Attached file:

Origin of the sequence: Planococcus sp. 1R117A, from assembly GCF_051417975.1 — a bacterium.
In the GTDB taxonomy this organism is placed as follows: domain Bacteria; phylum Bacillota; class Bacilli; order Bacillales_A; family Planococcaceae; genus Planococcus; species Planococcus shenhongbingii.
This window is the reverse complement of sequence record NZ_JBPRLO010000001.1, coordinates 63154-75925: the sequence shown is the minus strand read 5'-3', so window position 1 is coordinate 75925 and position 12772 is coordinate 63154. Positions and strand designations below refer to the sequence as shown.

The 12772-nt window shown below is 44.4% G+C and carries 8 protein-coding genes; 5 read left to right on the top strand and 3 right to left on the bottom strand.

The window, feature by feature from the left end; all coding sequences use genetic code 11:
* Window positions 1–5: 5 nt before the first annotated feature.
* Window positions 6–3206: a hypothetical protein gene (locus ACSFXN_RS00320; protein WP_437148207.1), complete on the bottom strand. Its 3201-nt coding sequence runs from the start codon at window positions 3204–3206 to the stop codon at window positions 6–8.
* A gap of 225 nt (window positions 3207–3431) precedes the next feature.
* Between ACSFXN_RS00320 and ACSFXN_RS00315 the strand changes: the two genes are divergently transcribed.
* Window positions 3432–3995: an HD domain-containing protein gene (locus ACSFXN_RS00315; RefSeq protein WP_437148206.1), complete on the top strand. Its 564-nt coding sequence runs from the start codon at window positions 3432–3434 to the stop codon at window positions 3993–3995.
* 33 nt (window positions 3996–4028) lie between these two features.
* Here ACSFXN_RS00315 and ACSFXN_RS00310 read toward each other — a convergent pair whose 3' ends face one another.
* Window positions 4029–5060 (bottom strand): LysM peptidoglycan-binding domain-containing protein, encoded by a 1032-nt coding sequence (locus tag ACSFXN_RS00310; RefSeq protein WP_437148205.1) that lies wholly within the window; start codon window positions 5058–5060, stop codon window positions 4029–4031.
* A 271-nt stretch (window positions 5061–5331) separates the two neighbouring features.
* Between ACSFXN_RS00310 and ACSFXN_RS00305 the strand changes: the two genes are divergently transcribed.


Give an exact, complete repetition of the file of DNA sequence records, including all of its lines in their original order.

Origin of the sequence: Planococcus sp. 1R117A, from assembly GCF_051417975.1 — a bacterium.
In the GTDB taxonomy this organism is placed as follows: domain Bacteria; phylum Bacillota; class Bacilli; order Bacillales_A; family Planococcaceae; genus Planococcus; species Planococcus shenhongbingii.
This window is the reverse complement of sequence record NZ_JBPRLO010000001.1, coordinates 63154-75925: the sequence shown is the minus strand read 5'-3', so window position 1 is coordinate 75925 and position 12772 is coordinate 63154. Positions and strand designations below refer to the sequence as shown.

The 12772-nt window shown below is 44.4% G+C and carries 8 protein-coding genes; 5 read left to right on the top strand and 3 right to left on the bottom strand.

The window, feature by feature from the left end; all coding sequences use genetic code 11:
* Window positions 1–5: 5 nt before the first annotated feature.
* Window positions 6–3206: a hypothetical protein gene (locus ACSFXN_RS00320; protein WP_437148207.1), complete on the bottom strand. Its 3201-nt coding sequence runs from the start codon at window positions 3204–3206 to the stop codon at window positions 6–8.
* A gap of 225 nt (window positions 3207–3431) precedes the next feature.
* Between ACSFXN_RS00320 and ACSFXN_RS00315 the strand changes: the two genes are divergently transcribed.
* Window positions 3432–3995: an HD domain-containing protein gene (locus ACSFXN_RS00315; RefSeq protein WP_437148206.1), complete on the top strand. Its 564-nt coding sequence runs from the start codon at window positions 3432–3434 to the stop codon at window positions 3993–3995.
* 33 nt (window positions 3996–4028) lie between these two features.
* Here ACSFXN_RS00315 and ACSFXN_RS00310 read toward each other — a convergent pair whose 3' ends face one another.
* Window positions 4029–5060 (bottom strand): LysM peptidoglycan-binding domain-containing protein, encoded by a 1032-nt coding sequence (locus tag ACSFXN_RS00310; RefSeq protein WP_437148205.1) that lies wholly within the window; start codon window positions 5058–5060, stop codon window positions 4029–4031.
* A 271-nt stretch (window positions 5061–5331) separates the two neighbouring features.
* Between ACSFXN_RS00310 and ACSFXN_RS00305 the strand changes: the two genes are divergently transcribed.